I joined my daughter, after an hour, at the hospital and we both sat chatting to my mother. She spoke to me about my life… and my future – all interspersed with references to “these people” who were now at the end of her bed. She told us that she wouldn’t be there the next day as “these people” would “pick her up when she fell and take her on a journey”. We were slightly spooked at her comments, but she was totally at ease….She insisted that we shouldn’t cry when she died. We then left her and said we would return later on Christmas Eve.

The deathbed visions may begin a week or so before death; and then in the final days or hours, the dying person may describe the feeling that they are transiting in and out of a new reality. This ‘new reality’ is very similar to the world described by people who have near death experiences, full of light, love and compassion, feelings of unity, and often with presences who are usually described either as dead relatives, or as spiritual beings, and who are there to help them through the dying process.

Suddenly she stared intently up at the window. This lasted only minutes but it seemed ages. She suddenly turned to me and said, “Please Pauline, don’t ever be afraid of dying. I have seen a beautiful light and I was going towards it, I wanted to go into that light, it was so peaceful I really had to fight to come back…”. Sadly she died the next morning…but I knew she had seen something that day which gave her comfort and peace when she knew she had only hours to live.’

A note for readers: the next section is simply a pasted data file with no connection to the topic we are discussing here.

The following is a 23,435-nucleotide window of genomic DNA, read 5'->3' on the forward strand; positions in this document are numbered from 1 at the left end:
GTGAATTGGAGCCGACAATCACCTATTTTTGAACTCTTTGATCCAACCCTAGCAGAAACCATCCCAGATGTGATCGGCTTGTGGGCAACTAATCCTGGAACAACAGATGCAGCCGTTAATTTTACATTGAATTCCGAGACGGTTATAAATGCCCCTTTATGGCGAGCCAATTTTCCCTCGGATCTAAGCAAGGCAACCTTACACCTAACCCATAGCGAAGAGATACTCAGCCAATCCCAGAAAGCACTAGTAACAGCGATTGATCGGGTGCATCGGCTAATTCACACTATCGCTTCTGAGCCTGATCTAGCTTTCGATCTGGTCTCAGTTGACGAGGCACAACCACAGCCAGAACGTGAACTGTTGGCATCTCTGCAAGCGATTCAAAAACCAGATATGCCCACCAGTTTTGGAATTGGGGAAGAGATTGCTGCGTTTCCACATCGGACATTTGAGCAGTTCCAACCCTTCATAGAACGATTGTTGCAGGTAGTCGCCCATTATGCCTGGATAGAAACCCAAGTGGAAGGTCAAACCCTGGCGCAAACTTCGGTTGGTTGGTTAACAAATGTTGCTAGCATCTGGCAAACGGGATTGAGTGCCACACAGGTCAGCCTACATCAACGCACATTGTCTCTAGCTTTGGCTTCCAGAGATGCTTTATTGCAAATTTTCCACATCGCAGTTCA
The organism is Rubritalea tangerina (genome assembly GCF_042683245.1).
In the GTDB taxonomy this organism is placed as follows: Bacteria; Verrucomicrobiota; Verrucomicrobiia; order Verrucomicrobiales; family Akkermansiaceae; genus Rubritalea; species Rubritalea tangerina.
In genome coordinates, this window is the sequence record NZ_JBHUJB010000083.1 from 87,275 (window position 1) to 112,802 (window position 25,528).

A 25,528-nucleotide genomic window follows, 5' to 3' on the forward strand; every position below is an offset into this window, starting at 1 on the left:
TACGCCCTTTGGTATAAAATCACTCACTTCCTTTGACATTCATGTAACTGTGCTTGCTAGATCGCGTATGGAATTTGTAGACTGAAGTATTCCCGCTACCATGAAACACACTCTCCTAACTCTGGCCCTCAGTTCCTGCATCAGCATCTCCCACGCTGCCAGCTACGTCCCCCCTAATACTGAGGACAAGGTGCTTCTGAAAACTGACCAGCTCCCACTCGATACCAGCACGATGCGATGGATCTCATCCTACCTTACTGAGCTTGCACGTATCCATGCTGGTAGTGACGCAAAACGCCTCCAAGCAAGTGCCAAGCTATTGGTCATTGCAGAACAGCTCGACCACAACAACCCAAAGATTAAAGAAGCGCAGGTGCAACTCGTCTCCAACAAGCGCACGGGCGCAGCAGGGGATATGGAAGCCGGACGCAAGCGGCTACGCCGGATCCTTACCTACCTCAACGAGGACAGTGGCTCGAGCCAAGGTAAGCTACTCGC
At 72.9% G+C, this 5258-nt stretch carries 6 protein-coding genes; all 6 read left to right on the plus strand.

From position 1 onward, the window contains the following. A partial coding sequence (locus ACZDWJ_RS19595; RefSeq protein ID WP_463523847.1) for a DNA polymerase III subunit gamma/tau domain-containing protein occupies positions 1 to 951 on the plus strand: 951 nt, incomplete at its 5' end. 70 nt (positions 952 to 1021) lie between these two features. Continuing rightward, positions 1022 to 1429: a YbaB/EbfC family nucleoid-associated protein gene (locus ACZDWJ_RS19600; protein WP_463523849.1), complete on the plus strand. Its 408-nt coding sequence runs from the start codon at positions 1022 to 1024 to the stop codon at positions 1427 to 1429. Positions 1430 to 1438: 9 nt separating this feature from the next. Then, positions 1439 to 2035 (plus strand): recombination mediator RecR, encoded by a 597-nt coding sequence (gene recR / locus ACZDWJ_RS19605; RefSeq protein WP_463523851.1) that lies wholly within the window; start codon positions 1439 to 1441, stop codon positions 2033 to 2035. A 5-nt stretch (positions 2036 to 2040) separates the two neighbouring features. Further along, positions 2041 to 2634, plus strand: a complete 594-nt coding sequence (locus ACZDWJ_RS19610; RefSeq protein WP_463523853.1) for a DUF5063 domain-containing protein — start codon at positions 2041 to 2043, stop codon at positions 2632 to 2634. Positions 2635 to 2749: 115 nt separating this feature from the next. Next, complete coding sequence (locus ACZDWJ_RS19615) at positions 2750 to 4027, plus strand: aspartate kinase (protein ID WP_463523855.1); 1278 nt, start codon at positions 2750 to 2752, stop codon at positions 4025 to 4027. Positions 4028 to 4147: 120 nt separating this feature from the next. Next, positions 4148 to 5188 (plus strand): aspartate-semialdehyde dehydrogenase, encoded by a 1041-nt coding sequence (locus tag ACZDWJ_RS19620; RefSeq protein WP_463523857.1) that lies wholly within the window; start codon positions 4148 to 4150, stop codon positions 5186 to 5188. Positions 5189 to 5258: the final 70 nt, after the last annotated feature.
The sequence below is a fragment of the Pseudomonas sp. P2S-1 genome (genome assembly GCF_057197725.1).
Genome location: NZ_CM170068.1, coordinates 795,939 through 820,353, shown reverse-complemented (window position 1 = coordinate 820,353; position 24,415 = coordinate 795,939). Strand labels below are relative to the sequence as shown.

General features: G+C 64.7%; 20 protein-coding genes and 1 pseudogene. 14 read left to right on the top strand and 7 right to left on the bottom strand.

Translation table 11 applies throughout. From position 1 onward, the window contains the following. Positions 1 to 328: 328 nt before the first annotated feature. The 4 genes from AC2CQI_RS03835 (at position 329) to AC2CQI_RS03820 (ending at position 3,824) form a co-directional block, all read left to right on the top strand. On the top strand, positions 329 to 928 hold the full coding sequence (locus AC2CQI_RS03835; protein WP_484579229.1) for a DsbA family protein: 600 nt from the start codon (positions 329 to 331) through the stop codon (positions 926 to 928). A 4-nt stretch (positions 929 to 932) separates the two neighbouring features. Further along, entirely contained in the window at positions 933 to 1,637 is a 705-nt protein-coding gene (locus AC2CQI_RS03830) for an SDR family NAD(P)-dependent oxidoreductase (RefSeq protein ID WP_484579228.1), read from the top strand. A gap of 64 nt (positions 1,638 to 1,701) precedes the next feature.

I was nursing my friend who had definite views that there was no afterlife. In her last couple of hours she became very peaceful and arose from her unconsciousness periodically saying clearly and happily such phrases as “I will know soon”, “come on, get on with it then, I am ready to go now”, and “it is so beautiful”. She would immediately lapse back into unconsciousness after uttering these phrases. She was very obviously content, happy and at peace. It was a wonderful experience for her partner and me.

Spiritual care of the dying